Going to the Expo was cool. There were tons of vendors. Yet, I was so focused on getting my race packet, my body-marked, my free goodie bag, swim-cap, and attending a course-talk. I didn’t really let myself enjoy the Expo as much as I could have. I didn’t feel like mingling and hearing people’s spiels and product pitches. I had the dog-grip Triathlon focus. What did I need to do to finish comfortably, safe, and above average. That was the soul thing on my mind! I will say I’m glad I went a little early, because many of the vendors did sell out of the cool merchandise like race-chip holders and race-bands. There were tons of free samples and food. Next year, I’d love to get there a little earlier to hear an early version of the course-talk. Then that can give me some more time to relax and enjoy the expo. Once I heard the course-talk, I was much more at ease.  I had better expectations for the race.

Saturday evening was fun. My wife and my two kids walked around Chicago and met my brother and his family for dinner at Maggiano’s. It wasn’t quite the rest/recovery day I was expecting. I was so tired after chasing a 2 year old girl and 5 year old boy around downtown. Dinner was good as expected. I’d do that again. Getting pasta the night before was an excellent idea. I was little worried I ate too much, but I don’t think that was the case.

Okay. Skip this section if you get grossed out.

***
One thing that, and I talked to a few other triathletes, was unexpected was the nervousness in the gastro-intenstinal area. Let’s just say I needed to visit the restroom multiple times on Saturday, Saturday evening, and Sunday morning before the race. Just funny how race-day jitters come out fine in the end. (puns are terrible I know.)
***

Puerto Rican Jazz at the Chicago Summer Dance Festival

After dinner, as Jen and I were walking back, the Triathlon Hotel is right across from the Chicago Summer Dance area which happens every Saturday during the Summer in Chicago.  Jen and I had been in the past, Its so fun to hear live music under the stars in the city.  It was super fun watching Miss M and Mstr C dance and run around. However, I was so exhausted from walking all day with the stress of my first Triathlon looming, I just wanted to go to bed. I did allow myself some time to take in the atmosphere and even dance a bit with the kids.

Saturday Night, I barely slept. It didn’t help that my kids were wired from being in a hotel and to them it felt like Vacation. I was hoping the dancing would burn off their little energy, but it was the exact opposite effect.  They were ready to party! As I wrote before, I was all business mentally wise. I just wanted to get ready and go to sleep. I was going through my Triathlon checklist over and over again. I put my wristbands on. I put the stickers on my helmet and my bike. I was making some last minute tweaks to Set-up bags. The drawback of having my kids able to see me swim was the lack of sleep. However, I would want them there again.  The value in having family support was well worth it. Can we get separate room?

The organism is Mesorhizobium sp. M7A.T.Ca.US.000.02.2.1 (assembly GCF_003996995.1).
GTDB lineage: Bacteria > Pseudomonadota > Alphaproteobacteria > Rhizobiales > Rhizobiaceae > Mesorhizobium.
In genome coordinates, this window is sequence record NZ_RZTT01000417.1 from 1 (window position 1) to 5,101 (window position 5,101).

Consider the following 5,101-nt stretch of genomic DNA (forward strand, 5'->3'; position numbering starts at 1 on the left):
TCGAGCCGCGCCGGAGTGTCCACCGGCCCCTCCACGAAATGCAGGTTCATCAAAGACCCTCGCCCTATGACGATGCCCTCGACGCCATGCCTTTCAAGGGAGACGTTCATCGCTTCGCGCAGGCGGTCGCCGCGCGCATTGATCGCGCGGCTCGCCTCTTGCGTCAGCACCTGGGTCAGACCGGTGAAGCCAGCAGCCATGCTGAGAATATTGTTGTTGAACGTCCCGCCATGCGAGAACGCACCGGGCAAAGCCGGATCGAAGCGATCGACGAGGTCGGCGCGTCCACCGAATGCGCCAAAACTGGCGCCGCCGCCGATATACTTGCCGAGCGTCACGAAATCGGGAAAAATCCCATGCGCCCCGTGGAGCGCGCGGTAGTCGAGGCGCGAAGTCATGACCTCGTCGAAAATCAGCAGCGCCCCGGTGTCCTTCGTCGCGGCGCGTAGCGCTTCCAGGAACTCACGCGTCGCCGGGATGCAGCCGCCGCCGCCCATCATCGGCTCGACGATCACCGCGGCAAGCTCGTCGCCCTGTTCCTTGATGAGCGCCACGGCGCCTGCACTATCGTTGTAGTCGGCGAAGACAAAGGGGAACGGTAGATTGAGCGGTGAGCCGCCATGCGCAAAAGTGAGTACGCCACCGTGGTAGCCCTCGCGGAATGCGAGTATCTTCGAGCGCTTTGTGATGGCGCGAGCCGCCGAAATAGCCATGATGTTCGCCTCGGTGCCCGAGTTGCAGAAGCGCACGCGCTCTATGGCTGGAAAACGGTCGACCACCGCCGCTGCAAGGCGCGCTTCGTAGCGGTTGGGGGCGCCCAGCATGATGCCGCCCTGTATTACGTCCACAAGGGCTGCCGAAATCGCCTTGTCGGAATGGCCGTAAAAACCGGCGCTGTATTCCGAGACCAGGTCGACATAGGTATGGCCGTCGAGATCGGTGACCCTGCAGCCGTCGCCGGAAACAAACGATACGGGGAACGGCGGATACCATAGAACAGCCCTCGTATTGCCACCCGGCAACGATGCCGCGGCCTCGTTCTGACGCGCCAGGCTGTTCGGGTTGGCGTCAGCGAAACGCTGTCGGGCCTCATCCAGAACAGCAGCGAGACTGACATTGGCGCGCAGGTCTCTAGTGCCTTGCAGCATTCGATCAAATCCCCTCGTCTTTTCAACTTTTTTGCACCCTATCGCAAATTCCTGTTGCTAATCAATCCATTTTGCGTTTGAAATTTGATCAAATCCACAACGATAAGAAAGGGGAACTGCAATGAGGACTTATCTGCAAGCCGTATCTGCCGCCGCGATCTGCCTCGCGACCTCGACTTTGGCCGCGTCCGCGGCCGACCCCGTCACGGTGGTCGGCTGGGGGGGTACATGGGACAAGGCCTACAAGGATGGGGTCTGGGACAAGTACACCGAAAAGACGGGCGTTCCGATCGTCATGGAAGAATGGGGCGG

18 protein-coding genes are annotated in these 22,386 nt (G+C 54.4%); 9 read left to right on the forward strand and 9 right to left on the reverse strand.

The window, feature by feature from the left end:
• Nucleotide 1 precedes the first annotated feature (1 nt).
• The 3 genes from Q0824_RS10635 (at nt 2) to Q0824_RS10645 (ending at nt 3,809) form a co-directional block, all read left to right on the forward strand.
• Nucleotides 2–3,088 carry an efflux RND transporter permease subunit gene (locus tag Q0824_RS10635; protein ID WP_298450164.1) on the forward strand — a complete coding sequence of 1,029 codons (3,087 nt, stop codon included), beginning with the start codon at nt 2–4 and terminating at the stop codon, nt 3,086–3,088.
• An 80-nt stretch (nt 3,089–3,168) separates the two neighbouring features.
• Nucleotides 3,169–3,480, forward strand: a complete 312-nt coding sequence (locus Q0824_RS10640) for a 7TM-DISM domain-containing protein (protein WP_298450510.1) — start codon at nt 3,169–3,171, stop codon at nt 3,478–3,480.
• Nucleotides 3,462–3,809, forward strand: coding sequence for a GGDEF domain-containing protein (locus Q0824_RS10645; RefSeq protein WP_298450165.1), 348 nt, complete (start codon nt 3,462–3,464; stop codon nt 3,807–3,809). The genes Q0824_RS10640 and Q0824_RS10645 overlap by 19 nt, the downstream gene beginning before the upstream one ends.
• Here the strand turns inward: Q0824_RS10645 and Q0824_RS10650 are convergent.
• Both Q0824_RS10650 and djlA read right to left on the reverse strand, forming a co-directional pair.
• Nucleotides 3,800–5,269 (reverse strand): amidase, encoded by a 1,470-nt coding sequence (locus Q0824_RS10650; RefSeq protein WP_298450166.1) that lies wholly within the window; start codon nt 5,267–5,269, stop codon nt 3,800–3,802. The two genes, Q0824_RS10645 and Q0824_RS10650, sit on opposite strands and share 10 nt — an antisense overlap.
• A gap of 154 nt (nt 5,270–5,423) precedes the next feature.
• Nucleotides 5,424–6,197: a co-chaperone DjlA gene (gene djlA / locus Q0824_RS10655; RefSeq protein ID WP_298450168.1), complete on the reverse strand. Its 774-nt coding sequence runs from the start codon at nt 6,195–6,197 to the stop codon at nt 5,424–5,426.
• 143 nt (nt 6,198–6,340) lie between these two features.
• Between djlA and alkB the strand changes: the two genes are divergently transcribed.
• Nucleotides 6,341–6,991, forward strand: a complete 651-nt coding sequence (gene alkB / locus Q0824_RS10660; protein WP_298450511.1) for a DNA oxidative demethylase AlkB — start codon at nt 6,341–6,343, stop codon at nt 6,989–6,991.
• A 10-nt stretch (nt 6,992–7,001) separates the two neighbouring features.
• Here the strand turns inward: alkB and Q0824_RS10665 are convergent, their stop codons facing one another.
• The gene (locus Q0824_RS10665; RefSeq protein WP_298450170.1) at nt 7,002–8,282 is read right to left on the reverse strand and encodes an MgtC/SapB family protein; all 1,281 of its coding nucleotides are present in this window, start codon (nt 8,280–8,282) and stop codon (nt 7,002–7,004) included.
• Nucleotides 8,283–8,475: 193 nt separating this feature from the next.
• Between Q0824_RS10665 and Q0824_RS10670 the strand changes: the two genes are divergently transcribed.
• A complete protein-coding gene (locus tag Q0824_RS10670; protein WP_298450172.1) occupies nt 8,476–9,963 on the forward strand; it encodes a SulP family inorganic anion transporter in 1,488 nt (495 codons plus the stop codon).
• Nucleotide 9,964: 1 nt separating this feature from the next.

If you couple the lack of sleep with natural first-timer nerves, you’d think I was a wreck, but I felt laser-focused, but I was very, very testy and short-tempered. My wife and my kids were very nice to put up with my crankiness. I’m very thankful for their support!  Without them, it would not have been as meaningful.

In Part 2, of my 2010 Triathlon Recap:  I’ll write about transitions. You’ll have to wait until Part 7 to see all the thoughts that were keeping me awake.  (It’ll take me longer to get my gear photos ready.)

Part 1:  Expo Day
Part 2:  Transition Set-up
Part 3:  The Swim
Part 4:  The Bike
Part 5:  The Run, if you must call it that.
Part 6:  Post Race.  Will I do a triathlon again?
Part 7:  Race Day Gear Thoughts

[Updated to Add Links for next Part of the series]

Follow Scott Compete in the 2010 Chicago Triathlon

How to achieve your Personal Best in a Triathlon?

Step 1) Do it! Boom- you just achieved a personal best.

One of the coolest things about being a beginner for a triathlon, is that your first triathlon is a Personal Best Time! So all I have to do is finish on Sunday. No problem.

The not so cool part about being a beginner is the anxiousness, the jitters, and the doubts that I’m having.

Yes, I did do a ton of training. Yet, I didn’t officially follow a training plan. I made my own. Is that good enough? I won’t actually know until I prove it on Sunday.

A couple of things: If you are free on Saturday, The Chicago Multisport and Fitness Expo takes place downtown.

You can go to this website for details: http://www.chicagotriexpo.com/

As I mentioned in my last post, if you are free on Sunday, it would be great to see you, but I know many of you are not able to make it, but still want to keep score at home.

Here’s how: Follow me on Twitter! http://twitter.com/scottstawarz

On Race day, I will tweet out a runkeeper link that you can use to follow along via GPS. Technology is so cool!

Also, you can try to follow along via the Official Chicago Triathlon Results for Scott

Here’s my bib number:
SCOTT STAWARZ #3722
Start Time is 7:52am

Chicago 2010 Triathlon

Here is the official link for everyone’s Results for the 2010 Chicago Triathlon
Stay tuned for some more Triathlon 101 posts where I will detail my decisions I took good and bad to prepare myself for the Triathlon. I haven’t even started my first yet, and I am already thinking about where my second tri will be.

My year of action continues.